The National Gallery of Australia holds the nation’s most important and comprehensive collection of Asian art. Diverse cultures, religions and histories of Asia are represented through works of art which date from ancient times to the contemporary. Sculptures, textiles, paintings, prints and manuscripts, all of exceptional quality, are displayed in three main spaces dedicated to Art of the Indian subcontinent, Art of Southeast Asia and Art of East Asia. In each, visitors are introduced to the rich traditions and major themes of Asian art.
Fine Buddhist, Hindu, Jain, Islamic, animist and Christian sculpture, including masterpiecesfrom India, Southeast Asia and Japan, are a particular strength of the national collection. On display are images of Buddha, saints and saviours, Hindu gods and goddesses, ancestor figures, celestial beings, mythical and real creatures, and decorative and symbolic designs. The Gallery is well known for its spectacular collection of South and Southeast Asian textiles, particularly from Indonesia. Created using time-honoured techniques, their rich designs display complex motifs associated with ancestors, fertility, social status and fabulous wealth. Many heirloom cloths demonstrate the importance of textiles in historical maritime trade.
Other treasures include elegant Japanese six-fold screens, shrine hangings [pichhavai] celebrating India’s popular blue god Krishna, vibrant costumes from Central Asia, Chinese funerary ceramics, colourful Indian miniature paintings, a small group of fine Balinese illustrated manuscripts, significant ukiyo-e prints from the Edo and early Meiji periods of Japan, a rare collection of 20th-century Chinese woodcuts and fine photography. Works of art by prominent contemporary Asian artists add further depth to the National Gallery of Australia’s remarkable collection.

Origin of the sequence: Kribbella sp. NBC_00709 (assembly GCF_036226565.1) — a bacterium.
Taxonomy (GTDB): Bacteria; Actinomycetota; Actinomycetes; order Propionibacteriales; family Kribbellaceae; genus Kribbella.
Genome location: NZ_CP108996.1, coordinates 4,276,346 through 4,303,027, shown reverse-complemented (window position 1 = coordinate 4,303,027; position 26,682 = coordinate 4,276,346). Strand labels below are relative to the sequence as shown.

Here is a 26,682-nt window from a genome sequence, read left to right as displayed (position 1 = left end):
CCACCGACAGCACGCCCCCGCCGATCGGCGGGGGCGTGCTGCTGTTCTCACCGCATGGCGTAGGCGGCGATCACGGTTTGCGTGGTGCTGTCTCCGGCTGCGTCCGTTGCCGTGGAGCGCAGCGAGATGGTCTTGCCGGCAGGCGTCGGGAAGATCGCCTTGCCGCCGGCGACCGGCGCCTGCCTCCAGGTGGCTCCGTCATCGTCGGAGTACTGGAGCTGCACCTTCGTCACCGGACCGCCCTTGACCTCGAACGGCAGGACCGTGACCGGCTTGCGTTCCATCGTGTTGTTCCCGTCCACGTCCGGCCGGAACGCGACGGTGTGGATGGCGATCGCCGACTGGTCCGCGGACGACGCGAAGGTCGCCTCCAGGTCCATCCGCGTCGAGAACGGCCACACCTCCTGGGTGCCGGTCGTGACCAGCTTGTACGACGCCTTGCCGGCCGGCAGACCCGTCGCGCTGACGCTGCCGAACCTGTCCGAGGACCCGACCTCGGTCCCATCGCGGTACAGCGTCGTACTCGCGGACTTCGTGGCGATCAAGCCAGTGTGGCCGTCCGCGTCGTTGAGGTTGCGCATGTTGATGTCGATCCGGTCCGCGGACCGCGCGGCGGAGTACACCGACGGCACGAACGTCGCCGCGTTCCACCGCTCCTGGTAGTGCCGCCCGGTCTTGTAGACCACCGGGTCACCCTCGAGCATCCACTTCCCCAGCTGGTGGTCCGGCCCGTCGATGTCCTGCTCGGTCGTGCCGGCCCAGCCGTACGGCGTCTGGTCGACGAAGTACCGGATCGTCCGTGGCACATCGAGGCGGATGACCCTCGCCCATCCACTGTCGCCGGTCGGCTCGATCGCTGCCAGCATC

Since paintings, textiles, prints and photographs are exhibited for short periods of time due to fragility and light sensitivity, viewings of works in storage can be organised in the Gallery’s Collection Study Room.
- 2014 Listing | Gallery
- 2013 Listing | Gallery
- 2012 Listing | Gallery
- 2011 Listing | Gallery
- 2010 Listing | Gallery
- Items purchased from Art of the Past, New York
- The TT Tsui collection of Chinese ceramics
The majority of Chinese works in the Asian collection are funerary goods: earthenware sculptural pottery in a variety of forms created for burial in the tombs of great noble rulers. They comprise the core of the gift from Hong Kong based entrepreneur TT Tsui.
- Indonesian textiles
- Textile conservation
The National Gallery of Australia holds one of the finest Asian textile collections in the world. Conserving textiles for display and to stabilise their condition is a time consuming and specialised task.
Related exhibition sites
- A Stream of Stories: Indian miniatures from the National Gallery of Australia
- Beauty and desire in Edo period Japan
- Black robe, white mist: art of the Japanese Buddhist nun Rengetsu
- Crescent moon: Islamic art & civilisation in Southeast Asia
- Gods, ghosts and men: Pacific arts from the National Gallery of Australia
- Inside out: new Chinese art
- Life, death and magic: 2000 years of Southeast Asian ancestral art
- Life in the Emperor's tomb: ceramics from ancient China
- Monet & Japan
- Monsoon: Brian Brake's photoessay on India
- Montien Boonma: Temple of the mind
- Nam June Paik: a selection from 32 cars for the 20th century play Mozart’s Requiem quietly
- Picture Paradise: Asia–Pacific photography 1840s–1940s
- Sari to Sarong: 500 years of Indian and Indonesian textile exchange
- Wenda Gu: intersections and translations
- A stream of stories: Indian miniatures from the National Gallery of Australia, 1997
- Beauty and desire in Edo period Japan Gary Hickey 1998
- Life in the emperor’s tomb: ceramics from ancient China Charlotte Galloway 2002
- The vision of kings: art and experience in India Michael Brand 1995
- Traditions of Asian art : traced through the collection of the National Gallery of Australia Michael Brand editor, 1995
- Tsui collection of Chinese art introduction by TT Tsui, 1995